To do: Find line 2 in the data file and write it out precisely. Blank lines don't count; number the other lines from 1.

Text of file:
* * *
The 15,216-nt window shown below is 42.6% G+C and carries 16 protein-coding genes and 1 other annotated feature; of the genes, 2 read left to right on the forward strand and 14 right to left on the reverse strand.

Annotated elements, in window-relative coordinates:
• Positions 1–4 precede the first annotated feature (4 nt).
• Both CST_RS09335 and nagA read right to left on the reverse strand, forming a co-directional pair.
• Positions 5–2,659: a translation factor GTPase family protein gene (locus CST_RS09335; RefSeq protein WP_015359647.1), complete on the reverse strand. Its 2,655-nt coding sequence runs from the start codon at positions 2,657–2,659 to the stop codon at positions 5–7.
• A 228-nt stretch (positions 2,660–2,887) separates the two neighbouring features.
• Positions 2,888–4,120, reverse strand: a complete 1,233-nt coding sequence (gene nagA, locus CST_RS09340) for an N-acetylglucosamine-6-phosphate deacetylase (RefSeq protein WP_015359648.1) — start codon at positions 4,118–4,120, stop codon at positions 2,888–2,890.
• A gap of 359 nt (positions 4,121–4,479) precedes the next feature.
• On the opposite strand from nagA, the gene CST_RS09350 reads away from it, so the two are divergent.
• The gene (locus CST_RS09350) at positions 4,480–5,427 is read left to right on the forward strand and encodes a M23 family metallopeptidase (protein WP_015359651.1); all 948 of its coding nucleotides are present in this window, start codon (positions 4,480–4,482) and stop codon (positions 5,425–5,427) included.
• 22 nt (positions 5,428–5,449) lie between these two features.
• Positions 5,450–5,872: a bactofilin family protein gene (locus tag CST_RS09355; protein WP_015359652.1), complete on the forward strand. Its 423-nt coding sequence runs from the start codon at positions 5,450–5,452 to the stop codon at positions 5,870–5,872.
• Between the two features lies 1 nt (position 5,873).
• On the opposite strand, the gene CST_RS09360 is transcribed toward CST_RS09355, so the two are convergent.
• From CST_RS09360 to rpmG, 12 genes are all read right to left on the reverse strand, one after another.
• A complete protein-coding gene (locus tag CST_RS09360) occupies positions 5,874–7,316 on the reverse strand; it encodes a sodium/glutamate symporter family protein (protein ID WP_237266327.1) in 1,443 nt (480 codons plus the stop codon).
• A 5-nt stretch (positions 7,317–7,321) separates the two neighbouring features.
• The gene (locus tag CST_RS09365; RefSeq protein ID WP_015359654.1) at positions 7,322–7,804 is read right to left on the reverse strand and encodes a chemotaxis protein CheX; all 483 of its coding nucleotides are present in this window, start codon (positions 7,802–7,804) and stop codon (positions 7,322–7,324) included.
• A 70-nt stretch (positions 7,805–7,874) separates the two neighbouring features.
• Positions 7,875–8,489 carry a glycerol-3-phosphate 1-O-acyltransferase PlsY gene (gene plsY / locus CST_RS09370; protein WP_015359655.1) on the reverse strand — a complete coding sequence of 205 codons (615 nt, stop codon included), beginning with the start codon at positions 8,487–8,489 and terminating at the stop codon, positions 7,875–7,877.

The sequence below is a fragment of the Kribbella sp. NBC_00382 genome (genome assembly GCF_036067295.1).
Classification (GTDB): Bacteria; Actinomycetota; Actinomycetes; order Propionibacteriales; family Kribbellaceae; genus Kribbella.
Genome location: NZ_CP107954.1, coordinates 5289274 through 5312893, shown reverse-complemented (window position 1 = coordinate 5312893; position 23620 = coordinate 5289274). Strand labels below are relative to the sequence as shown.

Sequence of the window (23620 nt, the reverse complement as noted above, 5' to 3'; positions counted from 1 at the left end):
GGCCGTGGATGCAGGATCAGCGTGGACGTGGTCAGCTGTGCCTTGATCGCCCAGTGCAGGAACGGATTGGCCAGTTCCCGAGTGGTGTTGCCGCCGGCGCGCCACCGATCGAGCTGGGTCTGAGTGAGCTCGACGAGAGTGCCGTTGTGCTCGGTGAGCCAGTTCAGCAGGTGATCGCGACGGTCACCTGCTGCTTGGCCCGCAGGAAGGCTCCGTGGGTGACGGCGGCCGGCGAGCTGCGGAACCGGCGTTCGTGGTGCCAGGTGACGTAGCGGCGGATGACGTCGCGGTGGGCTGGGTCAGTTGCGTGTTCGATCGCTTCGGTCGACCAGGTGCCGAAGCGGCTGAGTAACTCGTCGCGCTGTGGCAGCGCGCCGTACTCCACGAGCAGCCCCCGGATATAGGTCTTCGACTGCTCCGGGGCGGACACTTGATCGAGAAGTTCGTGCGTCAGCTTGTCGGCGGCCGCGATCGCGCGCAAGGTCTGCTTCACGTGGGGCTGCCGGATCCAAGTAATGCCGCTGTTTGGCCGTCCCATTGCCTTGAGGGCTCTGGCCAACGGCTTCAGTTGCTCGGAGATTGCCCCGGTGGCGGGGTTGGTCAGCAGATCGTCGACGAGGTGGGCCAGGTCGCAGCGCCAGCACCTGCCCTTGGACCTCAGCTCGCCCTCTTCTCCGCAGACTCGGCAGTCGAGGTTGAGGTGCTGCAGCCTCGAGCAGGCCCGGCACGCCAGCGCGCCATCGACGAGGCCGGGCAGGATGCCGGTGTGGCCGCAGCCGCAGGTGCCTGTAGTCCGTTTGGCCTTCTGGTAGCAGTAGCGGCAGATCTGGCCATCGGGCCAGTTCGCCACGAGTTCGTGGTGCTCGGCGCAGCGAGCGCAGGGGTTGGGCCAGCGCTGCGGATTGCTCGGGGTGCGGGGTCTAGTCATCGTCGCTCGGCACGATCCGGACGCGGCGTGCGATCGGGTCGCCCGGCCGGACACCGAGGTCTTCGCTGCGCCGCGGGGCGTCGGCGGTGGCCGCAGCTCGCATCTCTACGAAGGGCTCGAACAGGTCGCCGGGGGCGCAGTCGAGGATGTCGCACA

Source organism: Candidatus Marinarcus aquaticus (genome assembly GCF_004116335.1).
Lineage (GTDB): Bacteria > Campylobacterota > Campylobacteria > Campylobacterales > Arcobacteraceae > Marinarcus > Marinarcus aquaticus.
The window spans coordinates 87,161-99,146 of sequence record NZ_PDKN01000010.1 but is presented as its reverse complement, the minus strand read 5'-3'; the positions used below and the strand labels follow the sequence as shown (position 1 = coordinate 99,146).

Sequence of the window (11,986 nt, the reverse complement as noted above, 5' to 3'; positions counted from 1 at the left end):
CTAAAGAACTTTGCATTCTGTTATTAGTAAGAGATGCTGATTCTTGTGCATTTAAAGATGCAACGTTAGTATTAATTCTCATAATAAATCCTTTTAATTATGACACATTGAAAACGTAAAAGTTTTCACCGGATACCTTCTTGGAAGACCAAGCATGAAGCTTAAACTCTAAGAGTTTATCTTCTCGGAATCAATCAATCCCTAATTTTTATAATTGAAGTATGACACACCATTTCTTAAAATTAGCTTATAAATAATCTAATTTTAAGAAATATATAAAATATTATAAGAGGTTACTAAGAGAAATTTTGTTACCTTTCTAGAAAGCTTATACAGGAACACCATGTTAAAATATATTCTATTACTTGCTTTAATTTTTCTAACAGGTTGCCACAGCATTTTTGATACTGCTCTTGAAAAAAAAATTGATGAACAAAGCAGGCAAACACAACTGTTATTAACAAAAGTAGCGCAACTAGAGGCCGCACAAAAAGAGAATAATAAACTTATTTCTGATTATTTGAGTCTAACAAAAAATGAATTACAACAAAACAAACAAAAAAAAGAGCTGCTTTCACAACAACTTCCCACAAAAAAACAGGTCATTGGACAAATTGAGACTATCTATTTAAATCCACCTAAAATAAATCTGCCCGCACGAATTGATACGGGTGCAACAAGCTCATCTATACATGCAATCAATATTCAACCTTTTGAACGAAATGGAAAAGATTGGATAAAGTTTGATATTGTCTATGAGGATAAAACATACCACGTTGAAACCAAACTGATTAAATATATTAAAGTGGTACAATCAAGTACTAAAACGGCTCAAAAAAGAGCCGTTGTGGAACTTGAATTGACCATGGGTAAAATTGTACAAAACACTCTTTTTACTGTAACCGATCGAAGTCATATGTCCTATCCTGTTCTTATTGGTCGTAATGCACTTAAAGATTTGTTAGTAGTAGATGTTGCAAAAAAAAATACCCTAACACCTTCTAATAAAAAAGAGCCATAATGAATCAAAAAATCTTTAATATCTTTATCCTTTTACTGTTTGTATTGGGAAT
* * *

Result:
Annotated elements, in window-relative coordinates: